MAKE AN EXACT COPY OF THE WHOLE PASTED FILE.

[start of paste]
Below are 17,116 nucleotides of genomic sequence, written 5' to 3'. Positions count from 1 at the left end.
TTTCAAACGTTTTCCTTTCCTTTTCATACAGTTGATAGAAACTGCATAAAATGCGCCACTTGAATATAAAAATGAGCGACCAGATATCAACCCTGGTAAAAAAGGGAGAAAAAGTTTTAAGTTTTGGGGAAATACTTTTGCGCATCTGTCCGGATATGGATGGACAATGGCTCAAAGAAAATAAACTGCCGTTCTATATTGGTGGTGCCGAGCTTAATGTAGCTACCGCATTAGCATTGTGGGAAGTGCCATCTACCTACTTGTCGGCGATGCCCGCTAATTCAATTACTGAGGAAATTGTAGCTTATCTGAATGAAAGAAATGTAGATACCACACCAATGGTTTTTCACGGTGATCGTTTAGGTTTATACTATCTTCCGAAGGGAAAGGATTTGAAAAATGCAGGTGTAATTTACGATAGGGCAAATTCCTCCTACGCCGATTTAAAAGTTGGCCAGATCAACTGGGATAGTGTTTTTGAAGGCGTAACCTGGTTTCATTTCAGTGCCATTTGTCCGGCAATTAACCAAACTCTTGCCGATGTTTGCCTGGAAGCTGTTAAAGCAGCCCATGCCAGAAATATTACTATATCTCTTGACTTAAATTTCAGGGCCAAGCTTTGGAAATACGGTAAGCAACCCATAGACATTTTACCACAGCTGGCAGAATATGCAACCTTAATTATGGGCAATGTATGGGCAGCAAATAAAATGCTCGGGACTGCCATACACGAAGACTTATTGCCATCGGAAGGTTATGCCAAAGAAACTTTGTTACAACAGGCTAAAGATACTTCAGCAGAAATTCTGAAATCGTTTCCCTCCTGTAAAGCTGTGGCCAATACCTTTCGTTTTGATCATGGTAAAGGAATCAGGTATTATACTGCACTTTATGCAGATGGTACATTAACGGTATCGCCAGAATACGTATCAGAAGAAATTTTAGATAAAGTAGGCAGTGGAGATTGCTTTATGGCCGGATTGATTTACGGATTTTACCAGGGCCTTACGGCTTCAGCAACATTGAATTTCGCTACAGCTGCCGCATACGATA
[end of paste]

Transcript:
Below are 17,116 nucleotides of genomic sequence, written 5' to 3'. Positions count from 1 at the left end.
TTTCAAACGTTTTCCTTTCCTTTTCATACAGTTGATAGAAACTGCATAAAATGCGCCACTTGAATATAAAAATGAGCGACCAGATATCAACCCTGGTAAAAAAGGGAGAAAAAGTTTTAAGTTTTGGGGAAATACTTTTGCGCATCTGTCCGGATATGGATGGACAATGGCTCAAAGAAAATAAACTGCCGTTCTATATTGGTGGTGCCGAGCTTAATGTAGCTACCGCATTAGCATTGTGGGAAGTGCCATCTACCTACTTGTCGGCGATGCCCGCTAATTCAATTACTGAGGAAATTGTAGCTTATCTGAATGAAAGAAATGTAGATACCACACCAATGGTTTTTCACGGTGATCGTTTAGGTTTATACTATCTTCCGAAGGGAAAGGATTTGAAAAATGCAGGTGTAATTTACGATAGGGCAAATTCCTCCTACGCCGATTTAAAAGTTGGCCAGATCAACTGGGATAGTGTTTTTGAAGGCGTAACCTGGTTTCATTTCAGTGCCATTTGTCCGGCAATTAACCAAACTCTTGCCGATGTTTGCCTGGAAGCTGTTAAAGCAGCCCATGCCAGAAATATTACTATATCTCTTGACTTAAATTTCAGGGCCAAGCTTTGGAAATACGGTAAGCAACCCATAGACATTTTACCACAGCTGGCAGAATATGCAACCTTAATTATGGGCAATGTATGGGCAGCAAATAAAATGCTCGGGACTGCCATACACGAAGACTTATTGCCATCGGAAGGTTATGCCAAAGAAACTTTGTTACAACAGGCTAAAGATACTTCAGCAGAAATTCTGAAATCGTTTCCCTCCTGTAAAGCTGTGGCCAATACCTTTCGTTTTGATCATGGTAAAGGAATCAGGTATTATACTGCACTTTATGCAGATGGTACATTAACGGTATCGCCAGAATACGTATCAGAAGAAATTTTAGATAAAGTAGGCAGTGGAGATTGCTTTATGGCCGGATTGATTTACGGATTTTACCAGGGCCTTACGGCTTCAGCAACATTGAATTTCGCTACAGCTGCCGCATACGATA